Popular Singer Jonathan McReynolds Reveals '10 Reasons Not to Be a Gospel Artist' (See Here)
Grammy-nominated gospel singer Jonathan McReynolds, who has a successful Billboard chart-topping career in Christian music, recently released 10 reasons why people should not join the gospel music industry.
At 28, McReynolds already has a well-established career in the music industry along with a part-time job as a college professor at Columbia College in Chicago, Illinois. He took to his blog this week to address all the people that continue to message him about their own aspirations of getting into the gospel music industry.
"The quality, integrity and potency of gospel music is not affected by the top pop artist or the state of hip hop. It is entirely based on the people that make up the gospel music industry itself. We aren't tainted by things external, only by things internal--not by what comes in, but what is put back out (Matthew 15)," he wrote, prefacing the article before listing "10 Reasons Not to Be A Gospel Artist."
The "Not Lucky, I'm Loved" singer explained that he wrote the article because he wanted to make sure people understand the realities that come with being a gospel singer.
"I am certainly not complaining about this amazing life and career God gave me, but I write this, because these ten things will discourage you, expose you, waste your energy and money if you are not called to this," he wrote.
Among the 10 points, McReynolds listed several realities he's encountered, such as: "Not a lot of money in it," and "It is slow to change and embrace new things."
"It is small," he also pointed out. "If you are looking for incredibly large audiences, gospel is not the surest way to do it."
If you attend a McReynolds concert, the young music minister always purposes himself to be honest with his audience and in the article, he followed suit and was brutally honest.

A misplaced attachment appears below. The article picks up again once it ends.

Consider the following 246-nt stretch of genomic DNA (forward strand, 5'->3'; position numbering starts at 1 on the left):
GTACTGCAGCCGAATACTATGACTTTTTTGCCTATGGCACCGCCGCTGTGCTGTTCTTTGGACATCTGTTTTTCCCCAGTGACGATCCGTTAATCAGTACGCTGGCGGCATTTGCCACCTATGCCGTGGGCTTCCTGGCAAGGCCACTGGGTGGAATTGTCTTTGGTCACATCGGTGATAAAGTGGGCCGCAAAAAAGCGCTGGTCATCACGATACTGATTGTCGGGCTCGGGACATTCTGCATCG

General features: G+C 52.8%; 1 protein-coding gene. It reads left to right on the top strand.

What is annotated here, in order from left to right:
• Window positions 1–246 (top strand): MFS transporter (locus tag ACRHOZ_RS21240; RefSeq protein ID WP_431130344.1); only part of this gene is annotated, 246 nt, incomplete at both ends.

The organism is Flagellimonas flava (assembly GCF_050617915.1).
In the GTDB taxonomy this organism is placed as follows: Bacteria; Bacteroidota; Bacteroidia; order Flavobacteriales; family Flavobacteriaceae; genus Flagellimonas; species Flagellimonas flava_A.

"It is not unified," he said of the gospel industry, despite Jesus' call to unity in Scripture.
"It may hurt you to find that there are very few opportunities (and very few plans to make more opportunities) to bring the Church and it's artists together," he revealed. "And this is coming from someone who has been embraced, to an extent, by both sides, several races and cultures!"
"I wrote this article to help ensure we don't keep filling our stages and pulpits with people who were not ready for it. This job will shine light and magnify all that is right with you and all that is wrong with you. The best way to be a mature, strong Christian artist, is to be a mature, strong Christian," the gospel singer concluded.
In a recent interview with The Christian Post, McReynolds shared how he handles his own success. He pointed out that on the path to achieving goals, some people can unintentionally lose sight of what's most important.
"I think normally with successes, life gets crowded with a lot of stuff," he told CP. "It's a lot of noise, it's a lot of things that you want, things that you're after, things that are around, things people say. We need to just stop and make room for your actual relationship with God."
McReynolds believes "some of us have to completely reorient things" and become intentional about a relationship with God. On his own journey, the singer said he distanced himself from constant social engagement with friends, recently created a prayer room in his home and made more room in his schedule to spend time with God.
His new album Make Room is available wherever music is sold. Read his complete blog HERE.